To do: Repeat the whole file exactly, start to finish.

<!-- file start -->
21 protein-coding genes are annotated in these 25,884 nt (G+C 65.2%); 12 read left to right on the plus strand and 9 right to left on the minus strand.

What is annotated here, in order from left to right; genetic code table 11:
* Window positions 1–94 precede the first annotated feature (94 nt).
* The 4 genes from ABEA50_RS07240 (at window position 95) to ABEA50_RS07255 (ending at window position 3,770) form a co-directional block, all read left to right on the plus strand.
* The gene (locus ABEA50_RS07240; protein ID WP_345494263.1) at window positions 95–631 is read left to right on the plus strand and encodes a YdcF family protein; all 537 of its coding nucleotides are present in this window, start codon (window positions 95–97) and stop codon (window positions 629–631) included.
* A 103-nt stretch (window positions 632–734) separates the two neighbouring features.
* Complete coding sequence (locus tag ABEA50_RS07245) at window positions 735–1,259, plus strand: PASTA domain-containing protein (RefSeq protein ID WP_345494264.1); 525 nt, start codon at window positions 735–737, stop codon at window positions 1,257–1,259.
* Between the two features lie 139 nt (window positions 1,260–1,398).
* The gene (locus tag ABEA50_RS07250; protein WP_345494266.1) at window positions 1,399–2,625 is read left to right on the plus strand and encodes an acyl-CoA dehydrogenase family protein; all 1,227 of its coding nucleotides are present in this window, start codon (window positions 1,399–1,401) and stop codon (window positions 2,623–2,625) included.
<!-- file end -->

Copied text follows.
21 protein-coding genes are annotated in these 25,884 nt (G+C 65.2%); 12 read left to right on the plus strand and 9 right to left on the minus strand.

What is annotated here, in order from left to right; genetic code table 11:
* Window positions 1–94 precede the first annotated feature (94 nt).
* The 4 genes from ABEA50_RS07240 (at window position 95) to ABEA50_RS07255 (ending at window position 3,770) form a co-directional block, all read left to right on the plus strand.
* The gene (locus ABEA50_RS07240; protein ID WP_345494263.1) at window positions 95–631 is read left to right on the plus strand and encodes a YdcF family protein; all 537 of its coding nucleotides are present in this window, start codon (window positions 95–97) and stop codon (window positions 629–631) included.
* A 103-nt stretch (window positions 632–734) separates the two neighbouring features.
* Complete coding sequence (locus tag ABEA50_RS07245) at window positions 735–1,259, plus strand: PASTA domain-containing protein (RefSeq protein ID WP_345494264.1); 525 nt, start codon at window positions 735–737, stop codon at window positions 1,257–1,259.
* Between the two features lie 139 nt (window positions 1,260–1,398).
* The gene (locus tag ABEA50_RS07250; protein WP_345494266.1) at window positions 1,399–2,625 is read left to right on the plus strand and encodes an acyl-CoA dehydrogenase family protein; all 1,227 of its coding nucleotides are present in this window, start codon (window positions 1,399–1,401) and stop codon (window positions 2,623–2,625) included.